By the way, author Timo Schlitz and I worked together in the same office for two years. For that reason alone, I would like to award nine points, but in the interests of avoiding accusations of nepotism, I’ll leave it at eight. Nevertheless, I highly recommend this book.
The Website GolfWerkz.com writes: Golf can be a very challenging game, it’s complex enough that a lot of people will seek out instructors to help with understanding technique in order to try and level up their skills. On top of professional instruction, a lot of practice is required to get good at the game. If you look at a Tour level pro, some of them can practice upwards of 6 hours a day.
Golf journalist Timo Schlitz has put together 30 exercises that are certain to help improve your game by providing a framework for those practice sessions.
Everything is covered in the 64 page booklet – specific sections include: Course, Driving Range, Pitching Green, Bunker, Chipping Green, Putting Green. Besides providing SMART (specific, measurable, attainable, relevant & timebound) practice goals, the “Golf with a Game Plan” offers challenges based on an individuals handicap and provides variations (Gambler’s Tip) that can be tried with a partner in order to amp up the fun level at practice.
Minor House writes: "Golf is one of those games best done with proper instruction from an experienced professional. But what baffles most golfers is how to practice between lessons. That’s where golf journalist Timo Schlitz’s Golf with a Game Plan comes in. […] Using this golf training book, you’re sure to get better at the game."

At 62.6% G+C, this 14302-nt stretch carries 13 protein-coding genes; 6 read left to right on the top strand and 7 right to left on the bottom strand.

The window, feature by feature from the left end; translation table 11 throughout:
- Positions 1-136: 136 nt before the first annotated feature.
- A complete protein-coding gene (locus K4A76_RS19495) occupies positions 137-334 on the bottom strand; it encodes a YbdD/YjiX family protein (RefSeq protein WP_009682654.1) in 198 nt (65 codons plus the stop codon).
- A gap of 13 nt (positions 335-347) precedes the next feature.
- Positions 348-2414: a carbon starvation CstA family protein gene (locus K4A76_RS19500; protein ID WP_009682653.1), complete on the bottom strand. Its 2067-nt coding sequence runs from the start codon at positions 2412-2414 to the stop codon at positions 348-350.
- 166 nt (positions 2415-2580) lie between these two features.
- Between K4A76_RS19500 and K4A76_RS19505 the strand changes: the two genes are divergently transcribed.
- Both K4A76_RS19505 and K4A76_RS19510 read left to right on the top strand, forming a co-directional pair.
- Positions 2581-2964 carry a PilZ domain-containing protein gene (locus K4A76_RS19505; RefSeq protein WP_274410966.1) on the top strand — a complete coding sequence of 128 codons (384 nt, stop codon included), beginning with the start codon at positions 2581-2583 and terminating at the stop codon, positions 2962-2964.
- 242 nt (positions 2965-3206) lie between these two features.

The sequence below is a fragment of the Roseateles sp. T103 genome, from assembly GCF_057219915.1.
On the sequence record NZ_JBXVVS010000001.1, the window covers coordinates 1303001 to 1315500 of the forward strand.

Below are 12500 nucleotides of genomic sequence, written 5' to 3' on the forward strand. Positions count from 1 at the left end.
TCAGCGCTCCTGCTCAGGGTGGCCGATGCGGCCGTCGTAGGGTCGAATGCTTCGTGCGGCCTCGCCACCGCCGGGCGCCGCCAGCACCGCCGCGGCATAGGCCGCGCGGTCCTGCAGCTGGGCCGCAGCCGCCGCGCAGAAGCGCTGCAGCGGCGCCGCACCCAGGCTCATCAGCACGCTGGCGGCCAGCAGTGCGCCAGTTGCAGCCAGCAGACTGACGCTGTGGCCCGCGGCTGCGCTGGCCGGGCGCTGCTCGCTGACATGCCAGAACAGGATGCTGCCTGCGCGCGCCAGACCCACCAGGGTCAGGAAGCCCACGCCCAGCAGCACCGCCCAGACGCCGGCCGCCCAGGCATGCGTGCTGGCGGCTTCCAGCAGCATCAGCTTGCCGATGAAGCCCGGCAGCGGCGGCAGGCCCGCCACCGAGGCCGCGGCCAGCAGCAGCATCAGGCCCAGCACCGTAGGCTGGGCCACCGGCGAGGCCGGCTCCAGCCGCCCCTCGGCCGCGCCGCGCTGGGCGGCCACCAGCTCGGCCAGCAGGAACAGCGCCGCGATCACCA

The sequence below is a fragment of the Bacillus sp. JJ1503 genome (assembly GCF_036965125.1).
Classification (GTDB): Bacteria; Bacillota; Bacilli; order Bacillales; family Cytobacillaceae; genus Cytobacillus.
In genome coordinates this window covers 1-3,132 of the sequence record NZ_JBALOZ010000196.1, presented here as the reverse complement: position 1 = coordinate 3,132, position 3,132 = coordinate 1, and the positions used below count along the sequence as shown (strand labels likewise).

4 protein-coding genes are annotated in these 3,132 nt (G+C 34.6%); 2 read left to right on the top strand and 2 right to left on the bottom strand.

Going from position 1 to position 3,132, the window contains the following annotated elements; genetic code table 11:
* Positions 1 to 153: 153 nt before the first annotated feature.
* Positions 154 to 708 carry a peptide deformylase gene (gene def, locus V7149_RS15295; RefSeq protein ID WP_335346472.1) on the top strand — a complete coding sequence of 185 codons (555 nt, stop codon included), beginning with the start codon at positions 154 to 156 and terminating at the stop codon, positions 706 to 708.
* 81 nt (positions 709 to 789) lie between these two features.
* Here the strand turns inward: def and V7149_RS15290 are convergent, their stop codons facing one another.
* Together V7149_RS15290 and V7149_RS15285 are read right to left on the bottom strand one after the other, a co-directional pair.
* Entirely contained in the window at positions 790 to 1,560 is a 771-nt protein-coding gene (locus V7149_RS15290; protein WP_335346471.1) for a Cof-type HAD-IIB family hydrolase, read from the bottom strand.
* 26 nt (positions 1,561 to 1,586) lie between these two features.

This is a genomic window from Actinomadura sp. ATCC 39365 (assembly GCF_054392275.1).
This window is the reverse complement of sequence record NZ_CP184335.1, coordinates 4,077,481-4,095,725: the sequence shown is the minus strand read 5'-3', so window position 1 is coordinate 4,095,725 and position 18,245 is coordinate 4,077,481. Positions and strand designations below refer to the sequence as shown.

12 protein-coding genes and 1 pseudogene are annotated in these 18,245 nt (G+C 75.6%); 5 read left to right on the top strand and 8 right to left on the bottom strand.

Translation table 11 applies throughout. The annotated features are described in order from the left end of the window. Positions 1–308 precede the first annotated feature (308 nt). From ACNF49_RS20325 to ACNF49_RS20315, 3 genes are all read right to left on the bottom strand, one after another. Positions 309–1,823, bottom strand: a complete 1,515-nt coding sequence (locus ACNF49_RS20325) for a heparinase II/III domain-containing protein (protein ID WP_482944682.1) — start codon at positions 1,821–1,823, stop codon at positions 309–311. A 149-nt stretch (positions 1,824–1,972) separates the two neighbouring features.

A Review by Pivot & Swing: "When it comes to practicing on the range I’m no Tiger Woods. I start out by hitting a couple 8-irons, then I quickly move to the driver, then I’ll hit that hybrid I’ve been struggling with before pounding a few more drivers. Clearly my practice routine isn’t helping me improve.
Golf journalist Timo Schlitz’s new book, Golf With a Game Plan is designed to help you get more out of your practice sessions. The book has 30 fun exercises with room for notes so you can track your progress. It’s also durable so you can chuck it in your bag and it’s won’t fall apart. Many of the exercises are taken from the routines of PGA stars so they’re designed to be effective and challenging. Just don’t forget to stretch before begin you practice."
The website Golf Post writes: "Exercises for amateurs mostly consist of pure technique training. However, this soon becomes too one-sided after a longer period of time. Timo Schlitz, captain of the Beuerberg Golf Club found that a good practice plan was missing, and therefore developed one himself.
That’s why the sports journalist, whose handicap is 4, decided to write his book ‘Golf with a Game plan’, based on the practice sessions of the pros. The 30 units that are described will help amateurs on every level to improve many areas of their game in situative practice sessions. The booklet has been on the market for about six months. It is easy to use, offers a variety for your practice sessions and, most important of all, really helps you to improve your game.”